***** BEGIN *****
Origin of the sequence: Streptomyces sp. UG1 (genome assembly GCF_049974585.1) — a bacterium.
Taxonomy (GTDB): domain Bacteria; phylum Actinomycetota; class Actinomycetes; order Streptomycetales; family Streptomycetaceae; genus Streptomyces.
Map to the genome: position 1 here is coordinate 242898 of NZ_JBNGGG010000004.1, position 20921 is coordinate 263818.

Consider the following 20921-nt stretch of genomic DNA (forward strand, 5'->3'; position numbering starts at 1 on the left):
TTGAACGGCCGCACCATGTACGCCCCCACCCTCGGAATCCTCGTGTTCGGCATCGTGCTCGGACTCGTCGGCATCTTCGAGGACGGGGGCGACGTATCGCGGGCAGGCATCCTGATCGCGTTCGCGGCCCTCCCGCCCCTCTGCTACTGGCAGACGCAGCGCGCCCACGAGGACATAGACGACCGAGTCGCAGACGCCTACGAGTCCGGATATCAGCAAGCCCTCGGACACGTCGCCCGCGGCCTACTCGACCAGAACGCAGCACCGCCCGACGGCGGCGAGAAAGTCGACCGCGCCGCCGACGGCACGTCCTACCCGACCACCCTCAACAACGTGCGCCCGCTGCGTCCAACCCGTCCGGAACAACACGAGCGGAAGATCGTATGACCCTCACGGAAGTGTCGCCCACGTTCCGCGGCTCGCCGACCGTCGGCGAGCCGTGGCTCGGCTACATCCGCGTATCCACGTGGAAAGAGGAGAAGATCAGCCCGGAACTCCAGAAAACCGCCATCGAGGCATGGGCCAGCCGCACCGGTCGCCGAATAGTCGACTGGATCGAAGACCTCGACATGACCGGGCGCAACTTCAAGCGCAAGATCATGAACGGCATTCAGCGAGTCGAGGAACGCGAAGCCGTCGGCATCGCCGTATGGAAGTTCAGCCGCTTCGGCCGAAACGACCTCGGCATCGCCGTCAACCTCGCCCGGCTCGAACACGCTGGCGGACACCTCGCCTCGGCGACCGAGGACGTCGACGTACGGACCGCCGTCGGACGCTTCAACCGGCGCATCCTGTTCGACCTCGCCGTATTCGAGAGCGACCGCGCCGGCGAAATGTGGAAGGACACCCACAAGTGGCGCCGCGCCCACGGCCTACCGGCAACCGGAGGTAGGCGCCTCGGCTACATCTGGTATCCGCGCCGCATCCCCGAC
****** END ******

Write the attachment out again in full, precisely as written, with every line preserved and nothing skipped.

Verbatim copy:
Origin of the sequence: Streptomyces sp. UG1 (genome assembly GCF_049974585.1) — a bacterium.
Taxonomy (GTDB): domain Bacteria; phylum Actinomycetota; class Actinomycetes; order Streptomycetales; family Streptomycetaceae; genus Streptomyces.
Map to the genome: position 1 here is coordinate 242898 of NZ_JBNGGG010000004.1, position 20921 is coordinate 263818.

Consider the following 20921-nt stretch of genomic DNA (forward strand, 5'->3'; position numbering starts at 1 on the left):
TTGAACGGCCGCACCATGTACGCCCCCACCCTCGGAATCCTCGTGTTCGGCATCGTGCTCGGACTCGTCGGCATCTTCGAGGACGGGGGCGACGTATCGCGGGCAGGCATCCTGATCGCGTTCGCGGCCCTCCCGCCCCTCTGCTACTGGCAGACGCAGCGCGCCCACGAGGACATAGACGACCGAGTCGCAGACGCCTACGAGTCCGGATATCAGCAAGCCCTCGGACACGTCGCCCGCGGCCTACTCGACCAGAACGCAGCACCGCCCGACGGCGGCGAGAAAGTCGACCGCGCCGCCGACGGCACGTCCTACCCGACCACCCTCAACAACGTGCGCCCGCTGCGTCCAACCCGTCCGGAACAACACGAGCGGAAGATCGTATGACCCTCACGGAAGTGTCGCCCACGTTCCGCGGCTCGCCGACCGTCGGCGAGCCGTGGCTCGGCTACATCCGCGTATCCACGTGGAAAGAGGAGAAGATCAGCCCGGAACTCCAGAAAACCGCCATCGAGGCATGGGCCAGCCGCACCGGTCGCCGAATAGTCGACTGGATCGAAGACCTCGACATGACCGGGCGCAACTTCAAGCGCAAGATCATGAACGGCATTCAGCGAGTCGAGGAACGCGAAGCCGTCGGCATCGCCGTATGGAAGTTCAGCCGCTTCGGCCGAAACGACCTCGGCATCGCCGTCAACCTCGCCCGGCTCGAACACGCTGGCGGACACCTCGCCTCGGCGACCGAGGACGTCGACGTACGGACCGCCGTCGGACGCTTCAACCGGCGCATCCTGTTCGACCTCGCCGTATTCGAGAGCGACCGCGCCGGCGAAATGTGGAAGGACACCCACAAGTGGCGCCGCGCCCACGGCCTACCGGCAACCGGAGGTAGGCGCCTCGGCTACATCTGGTATCCGCGCCGCATCCCCGAC